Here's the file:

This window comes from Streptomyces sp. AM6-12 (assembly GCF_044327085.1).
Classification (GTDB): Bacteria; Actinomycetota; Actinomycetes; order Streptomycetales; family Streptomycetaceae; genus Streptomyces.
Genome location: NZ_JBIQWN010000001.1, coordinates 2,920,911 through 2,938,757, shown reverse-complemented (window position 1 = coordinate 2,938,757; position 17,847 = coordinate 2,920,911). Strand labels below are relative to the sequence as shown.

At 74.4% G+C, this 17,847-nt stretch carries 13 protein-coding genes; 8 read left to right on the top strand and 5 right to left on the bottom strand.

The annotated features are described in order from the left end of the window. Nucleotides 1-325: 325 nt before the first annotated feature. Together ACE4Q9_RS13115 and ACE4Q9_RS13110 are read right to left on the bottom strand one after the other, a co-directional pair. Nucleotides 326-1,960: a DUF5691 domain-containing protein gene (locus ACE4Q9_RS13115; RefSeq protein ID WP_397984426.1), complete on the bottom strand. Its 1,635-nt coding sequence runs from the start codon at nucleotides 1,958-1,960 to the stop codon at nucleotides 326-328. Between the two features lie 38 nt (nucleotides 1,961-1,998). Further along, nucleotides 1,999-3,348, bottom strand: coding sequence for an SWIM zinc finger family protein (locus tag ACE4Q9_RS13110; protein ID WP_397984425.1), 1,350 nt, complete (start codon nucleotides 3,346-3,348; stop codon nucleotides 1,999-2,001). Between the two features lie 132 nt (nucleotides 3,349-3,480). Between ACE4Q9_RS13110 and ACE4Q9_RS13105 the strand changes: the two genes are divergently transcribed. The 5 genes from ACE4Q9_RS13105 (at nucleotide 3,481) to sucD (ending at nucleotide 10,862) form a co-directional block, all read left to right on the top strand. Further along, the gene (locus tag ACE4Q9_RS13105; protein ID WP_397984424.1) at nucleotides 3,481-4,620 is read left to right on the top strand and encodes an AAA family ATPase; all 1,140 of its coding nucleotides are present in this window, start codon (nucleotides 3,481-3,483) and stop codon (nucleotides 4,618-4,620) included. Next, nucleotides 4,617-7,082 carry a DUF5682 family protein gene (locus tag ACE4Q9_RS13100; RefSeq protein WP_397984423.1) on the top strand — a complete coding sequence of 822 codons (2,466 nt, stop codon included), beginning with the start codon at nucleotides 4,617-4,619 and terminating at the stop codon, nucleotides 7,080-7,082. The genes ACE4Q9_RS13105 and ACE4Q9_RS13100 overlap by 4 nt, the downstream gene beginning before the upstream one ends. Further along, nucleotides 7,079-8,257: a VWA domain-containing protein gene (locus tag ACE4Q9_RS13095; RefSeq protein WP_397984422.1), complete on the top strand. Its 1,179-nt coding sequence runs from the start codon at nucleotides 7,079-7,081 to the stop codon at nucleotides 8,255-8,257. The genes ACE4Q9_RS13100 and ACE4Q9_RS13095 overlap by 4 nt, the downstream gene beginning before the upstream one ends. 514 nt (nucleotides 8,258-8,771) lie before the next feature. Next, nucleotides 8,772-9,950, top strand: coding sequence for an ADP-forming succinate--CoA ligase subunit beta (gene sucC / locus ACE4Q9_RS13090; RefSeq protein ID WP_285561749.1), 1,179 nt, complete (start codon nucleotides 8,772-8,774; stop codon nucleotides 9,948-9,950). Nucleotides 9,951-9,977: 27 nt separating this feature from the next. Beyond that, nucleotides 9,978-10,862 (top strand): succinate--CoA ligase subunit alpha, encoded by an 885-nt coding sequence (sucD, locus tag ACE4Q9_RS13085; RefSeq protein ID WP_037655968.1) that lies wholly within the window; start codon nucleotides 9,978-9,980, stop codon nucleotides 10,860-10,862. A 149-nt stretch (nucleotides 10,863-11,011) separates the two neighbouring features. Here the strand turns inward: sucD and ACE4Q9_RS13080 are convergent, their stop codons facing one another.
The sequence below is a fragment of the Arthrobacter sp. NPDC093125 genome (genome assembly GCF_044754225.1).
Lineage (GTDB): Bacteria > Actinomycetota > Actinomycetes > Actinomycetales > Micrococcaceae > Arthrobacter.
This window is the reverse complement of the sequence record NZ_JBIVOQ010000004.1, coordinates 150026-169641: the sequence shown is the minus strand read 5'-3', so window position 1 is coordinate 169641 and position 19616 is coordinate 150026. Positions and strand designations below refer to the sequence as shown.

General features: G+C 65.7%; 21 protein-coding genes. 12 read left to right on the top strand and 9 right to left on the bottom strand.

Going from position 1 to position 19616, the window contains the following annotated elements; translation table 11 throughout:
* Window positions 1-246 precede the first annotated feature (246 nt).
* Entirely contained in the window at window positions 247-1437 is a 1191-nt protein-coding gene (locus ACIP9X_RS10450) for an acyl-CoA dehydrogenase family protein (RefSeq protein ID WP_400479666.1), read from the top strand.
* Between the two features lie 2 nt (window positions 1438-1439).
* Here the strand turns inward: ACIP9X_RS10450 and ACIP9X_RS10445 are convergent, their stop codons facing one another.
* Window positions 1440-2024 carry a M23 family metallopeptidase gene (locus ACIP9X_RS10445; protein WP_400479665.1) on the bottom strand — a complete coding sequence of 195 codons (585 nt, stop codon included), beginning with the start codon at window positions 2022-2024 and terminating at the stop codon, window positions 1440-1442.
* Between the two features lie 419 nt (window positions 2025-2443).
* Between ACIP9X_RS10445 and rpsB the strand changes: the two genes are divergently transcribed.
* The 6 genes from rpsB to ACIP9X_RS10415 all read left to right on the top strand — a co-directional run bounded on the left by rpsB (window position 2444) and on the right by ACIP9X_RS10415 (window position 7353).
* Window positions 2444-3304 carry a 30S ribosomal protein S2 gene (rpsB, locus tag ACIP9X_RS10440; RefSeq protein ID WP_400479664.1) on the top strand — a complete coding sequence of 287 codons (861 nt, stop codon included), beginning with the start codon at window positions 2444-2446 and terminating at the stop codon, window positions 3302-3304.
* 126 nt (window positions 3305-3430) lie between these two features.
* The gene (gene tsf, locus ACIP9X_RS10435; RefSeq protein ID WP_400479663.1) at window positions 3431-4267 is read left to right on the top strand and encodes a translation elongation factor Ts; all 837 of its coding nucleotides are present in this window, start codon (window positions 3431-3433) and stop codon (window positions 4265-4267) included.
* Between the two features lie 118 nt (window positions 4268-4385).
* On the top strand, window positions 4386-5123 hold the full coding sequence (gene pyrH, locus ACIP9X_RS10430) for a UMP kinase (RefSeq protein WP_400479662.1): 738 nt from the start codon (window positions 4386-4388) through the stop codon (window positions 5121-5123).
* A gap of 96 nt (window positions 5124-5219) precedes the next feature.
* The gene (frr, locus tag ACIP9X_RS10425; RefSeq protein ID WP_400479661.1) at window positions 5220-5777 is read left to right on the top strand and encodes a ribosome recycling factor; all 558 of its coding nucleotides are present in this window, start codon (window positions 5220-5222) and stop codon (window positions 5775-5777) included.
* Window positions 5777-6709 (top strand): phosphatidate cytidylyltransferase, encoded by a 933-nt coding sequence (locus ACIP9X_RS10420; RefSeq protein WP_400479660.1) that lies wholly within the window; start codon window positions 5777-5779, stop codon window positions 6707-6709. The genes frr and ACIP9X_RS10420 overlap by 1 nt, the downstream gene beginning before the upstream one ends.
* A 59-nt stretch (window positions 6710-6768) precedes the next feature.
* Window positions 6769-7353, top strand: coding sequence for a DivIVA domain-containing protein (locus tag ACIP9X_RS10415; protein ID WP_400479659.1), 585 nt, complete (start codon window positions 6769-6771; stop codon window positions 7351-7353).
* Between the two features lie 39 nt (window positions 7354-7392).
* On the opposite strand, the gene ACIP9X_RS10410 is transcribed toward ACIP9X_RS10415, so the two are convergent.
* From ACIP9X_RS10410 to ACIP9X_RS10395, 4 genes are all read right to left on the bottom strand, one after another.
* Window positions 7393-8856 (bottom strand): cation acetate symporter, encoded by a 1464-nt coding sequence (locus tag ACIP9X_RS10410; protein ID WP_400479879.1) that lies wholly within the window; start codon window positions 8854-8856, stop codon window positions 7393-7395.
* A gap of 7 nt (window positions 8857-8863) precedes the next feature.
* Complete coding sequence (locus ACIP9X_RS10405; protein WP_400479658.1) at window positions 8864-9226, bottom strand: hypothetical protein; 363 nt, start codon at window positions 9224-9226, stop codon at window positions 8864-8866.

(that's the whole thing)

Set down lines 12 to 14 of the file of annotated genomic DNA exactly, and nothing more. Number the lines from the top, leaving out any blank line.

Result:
* Entirely contained in the window at window positions 247-1437 is a 1191-nt protein-coding gene (locus ACIP9X_RS10450) for an acyl-CoA dehydrogenase family protein (RefSeq protein ID WP_400479666.1), read from the top strand.
* Between the two features lie 2 nt (window positions 1438-1439).
* Here the strand turns inward: ACIP9X_RS10450 and ACIP9X_RS10445 are convergent, their stop codons facing one another.